CMAS – Childminding Monitoring and Advisory Support – is the organization funded by Citizenship and Immigration Canada to monitor the child care component of the LINC program (Language Instruction for Newcomers to Canada). CMAS has launched a revamped website, with a new tag line
“CMAS is committed to being a leader in the care of newcomer children through ongoing support and promotion of high quality newcomer child care services”.
Coming soon, a ZERO TO THREE edited collection of essays on language and literacy development in the very young child, entitled Cradling Literacy. ZERO TO THREE is making available now one of the chapters, “Cultural influences on early language and literacy teaching practices” (PDF), by Rebecca Parlakian, ZERO TO THREE and Sylviay Sanchez, George Mason University. From the announcement:
“Children learn to communicate in the context of their home culture. Beginning at birth, children use their home language and culturally accepted communication styles to connect with others in a meaningful way, forming the secure relationships that are so intrinsic to healthy development. For the early childhood teacher, it is important to establish supportive, respectful relationships as well-with both families and children. These connections help teachers learn more about the strengths, needs, and culture of every child in their care. Collaborative relationships with families also provide teachers with the information they need to support children’s individual language and literacy development. By creating a richly diverse and welcoming environment, by remaining aware of their own cultural beliefs (and biases), and by identifying a variety of teaching strategies to share the magic of print and language, early childhood teachers can spark a lifelong love of reading in the children they care for”.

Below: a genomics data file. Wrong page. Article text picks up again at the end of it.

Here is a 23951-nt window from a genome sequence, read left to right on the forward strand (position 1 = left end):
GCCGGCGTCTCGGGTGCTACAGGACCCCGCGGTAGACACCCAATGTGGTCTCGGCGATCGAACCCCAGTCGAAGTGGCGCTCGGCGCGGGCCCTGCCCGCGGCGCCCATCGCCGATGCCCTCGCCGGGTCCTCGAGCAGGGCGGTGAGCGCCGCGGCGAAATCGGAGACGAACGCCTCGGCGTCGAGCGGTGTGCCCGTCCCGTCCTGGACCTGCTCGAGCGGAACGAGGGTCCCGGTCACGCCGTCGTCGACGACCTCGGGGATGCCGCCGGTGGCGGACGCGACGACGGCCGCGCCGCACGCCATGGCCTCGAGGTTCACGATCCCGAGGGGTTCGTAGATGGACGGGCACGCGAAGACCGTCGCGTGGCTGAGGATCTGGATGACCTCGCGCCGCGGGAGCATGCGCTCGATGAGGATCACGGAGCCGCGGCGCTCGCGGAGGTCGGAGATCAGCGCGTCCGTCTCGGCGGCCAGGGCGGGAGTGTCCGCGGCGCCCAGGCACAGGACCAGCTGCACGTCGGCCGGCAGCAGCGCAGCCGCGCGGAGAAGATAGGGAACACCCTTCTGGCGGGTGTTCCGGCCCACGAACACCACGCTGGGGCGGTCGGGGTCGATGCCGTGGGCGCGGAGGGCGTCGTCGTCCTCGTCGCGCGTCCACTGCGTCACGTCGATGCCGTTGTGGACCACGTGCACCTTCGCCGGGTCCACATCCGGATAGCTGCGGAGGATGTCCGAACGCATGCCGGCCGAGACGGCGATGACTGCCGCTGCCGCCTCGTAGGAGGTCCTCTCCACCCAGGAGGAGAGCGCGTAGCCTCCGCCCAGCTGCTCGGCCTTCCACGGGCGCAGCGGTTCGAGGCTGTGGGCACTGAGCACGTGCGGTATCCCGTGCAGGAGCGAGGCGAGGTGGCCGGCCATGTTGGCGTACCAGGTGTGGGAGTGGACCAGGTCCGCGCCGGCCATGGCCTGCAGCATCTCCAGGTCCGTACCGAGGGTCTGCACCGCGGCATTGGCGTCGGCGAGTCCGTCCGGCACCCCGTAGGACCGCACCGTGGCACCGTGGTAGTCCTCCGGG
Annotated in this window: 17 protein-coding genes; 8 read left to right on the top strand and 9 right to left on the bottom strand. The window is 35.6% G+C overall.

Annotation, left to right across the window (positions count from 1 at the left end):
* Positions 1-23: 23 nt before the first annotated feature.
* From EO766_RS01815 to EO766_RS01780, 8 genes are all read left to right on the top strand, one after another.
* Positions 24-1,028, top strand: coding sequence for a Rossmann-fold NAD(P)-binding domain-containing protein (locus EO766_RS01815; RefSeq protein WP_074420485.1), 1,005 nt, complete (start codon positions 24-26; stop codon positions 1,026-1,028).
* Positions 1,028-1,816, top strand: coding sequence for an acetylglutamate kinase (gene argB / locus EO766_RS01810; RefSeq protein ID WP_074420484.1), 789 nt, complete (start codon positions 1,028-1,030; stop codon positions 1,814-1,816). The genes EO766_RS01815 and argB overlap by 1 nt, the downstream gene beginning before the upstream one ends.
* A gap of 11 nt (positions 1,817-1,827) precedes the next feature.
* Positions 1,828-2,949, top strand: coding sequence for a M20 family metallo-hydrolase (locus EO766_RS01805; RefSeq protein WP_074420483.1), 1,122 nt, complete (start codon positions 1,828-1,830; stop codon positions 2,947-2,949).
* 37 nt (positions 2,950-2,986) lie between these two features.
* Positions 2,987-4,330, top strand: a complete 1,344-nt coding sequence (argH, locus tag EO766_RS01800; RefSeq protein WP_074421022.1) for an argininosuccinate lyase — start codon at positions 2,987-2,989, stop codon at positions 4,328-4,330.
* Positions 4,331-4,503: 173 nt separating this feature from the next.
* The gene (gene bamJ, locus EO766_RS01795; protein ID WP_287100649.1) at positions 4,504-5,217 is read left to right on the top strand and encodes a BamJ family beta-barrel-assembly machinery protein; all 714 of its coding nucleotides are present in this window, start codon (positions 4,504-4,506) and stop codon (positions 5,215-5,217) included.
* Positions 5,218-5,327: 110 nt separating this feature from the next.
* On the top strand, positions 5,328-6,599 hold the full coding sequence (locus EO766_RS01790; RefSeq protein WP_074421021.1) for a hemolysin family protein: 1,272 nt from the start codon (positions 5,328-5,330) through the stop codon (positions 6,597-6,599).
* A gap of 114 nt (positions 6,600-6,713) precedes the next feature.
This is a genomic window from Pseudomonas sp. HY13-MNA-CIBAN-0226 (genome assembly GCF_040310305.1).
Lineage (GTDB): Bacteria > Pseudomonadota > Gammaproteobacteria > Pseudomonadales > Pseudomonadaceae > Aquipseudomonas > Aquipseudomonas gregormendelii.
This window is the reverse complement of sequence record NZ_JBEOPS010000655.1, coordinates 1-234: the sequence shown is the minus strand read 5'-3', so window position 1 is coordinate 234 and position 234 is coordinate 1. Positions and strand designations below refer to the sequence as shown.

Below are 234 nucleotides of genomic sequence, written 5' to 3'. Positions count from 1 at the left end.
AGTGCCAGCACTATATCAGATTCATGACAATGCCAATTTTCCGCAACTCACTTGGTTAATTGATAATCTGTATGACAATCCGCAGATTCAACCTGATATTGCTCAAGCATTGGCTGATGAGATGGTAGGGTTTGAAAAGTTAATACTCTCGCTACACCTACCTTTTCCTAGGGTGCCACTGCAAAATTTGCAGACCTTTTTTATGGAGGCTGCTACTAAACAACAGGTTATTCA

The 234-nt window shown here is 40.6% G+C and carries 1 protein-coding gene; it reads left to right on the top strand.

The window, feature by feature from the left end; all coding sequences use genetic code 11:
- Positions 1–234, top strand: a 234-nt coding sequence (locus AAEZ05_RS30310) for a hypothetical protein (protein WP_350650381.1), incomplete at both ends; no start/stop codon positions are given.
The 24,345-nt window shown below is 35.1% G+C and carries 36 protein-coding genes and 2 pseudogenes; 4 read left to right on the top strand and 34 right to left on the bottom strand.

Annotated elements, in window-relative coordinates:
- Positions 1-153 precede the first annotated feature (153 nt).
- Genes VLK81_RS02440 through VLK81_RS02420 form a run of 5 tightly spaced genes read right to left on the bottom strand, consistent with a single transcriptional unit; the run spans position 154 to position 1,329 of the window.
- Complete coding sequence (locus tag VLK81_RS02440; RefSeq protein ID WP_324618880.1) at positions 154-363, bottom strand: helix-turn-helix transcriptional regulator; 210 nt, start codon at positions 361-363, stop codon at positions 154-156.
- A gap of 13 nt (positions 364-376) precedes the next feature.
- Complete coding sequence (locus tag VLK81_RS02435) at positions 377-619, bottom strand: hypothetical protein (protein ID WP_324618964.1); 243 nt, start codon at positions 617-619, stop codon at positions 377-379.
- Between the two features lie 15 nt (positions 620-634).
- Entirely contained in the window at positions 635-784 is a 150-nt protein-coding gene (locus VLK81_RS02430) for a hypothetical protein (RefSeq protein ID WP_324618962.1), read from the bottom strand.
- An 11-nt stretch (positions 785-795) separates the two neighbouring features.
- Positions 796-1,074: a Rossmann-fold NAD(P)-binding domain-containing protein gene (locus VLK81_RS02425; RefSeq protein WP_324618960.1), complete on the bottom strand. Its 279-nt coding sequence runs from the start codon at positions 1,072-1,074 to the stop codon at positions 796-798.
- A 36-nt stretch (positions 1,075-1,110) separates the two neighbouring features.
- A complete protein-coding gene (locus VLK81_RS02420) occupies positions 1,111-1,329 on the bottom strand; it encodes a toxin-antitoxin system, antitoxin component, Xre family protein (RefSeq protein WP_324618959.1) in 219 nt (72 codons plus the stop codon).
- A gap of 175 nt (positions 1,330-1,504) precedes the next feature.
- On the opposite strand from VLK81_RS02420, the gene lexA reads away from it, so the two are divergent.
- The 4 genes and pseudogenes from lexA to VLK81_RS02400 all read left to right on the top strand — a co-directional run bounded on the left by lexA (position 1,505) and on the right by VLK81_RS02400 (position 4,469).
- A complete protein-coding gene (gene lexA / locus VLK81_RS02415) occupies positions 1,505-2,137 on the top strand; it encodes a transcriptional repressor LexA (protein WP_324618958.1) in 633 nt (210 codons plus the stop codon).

Related resource (and a Canadian one too!): mylanguage.ca.
The Family Support Institute Ontario will be hosting a conference and pre-conference session (on parent engagement) from Nov 17-20, 2010 in Toronto. Two sessions are focused on newcomer children and families:
Anti Bias Literacy Environments
In this workshop we will look at creating anti bias literacy environments that promote the concept of empathy. Supporting a child’s transition from home language over to English language learning will also be a focus of this workshop. Ideas for creating anti bias literacy activities will also be included through early authoring, book nook transformations and parent involvement. Small group brainstorming will identify challenges that we face and the successes that we share. A portion of the workshop will also be devoted to common myths around English language learners, and some mainstream ideas around home language preservation and the best practices in promoting bilingualism. Presenter: Alka Burman, Early Literacy Specialist, Region of Peel.
Listening to Families: Reframing Services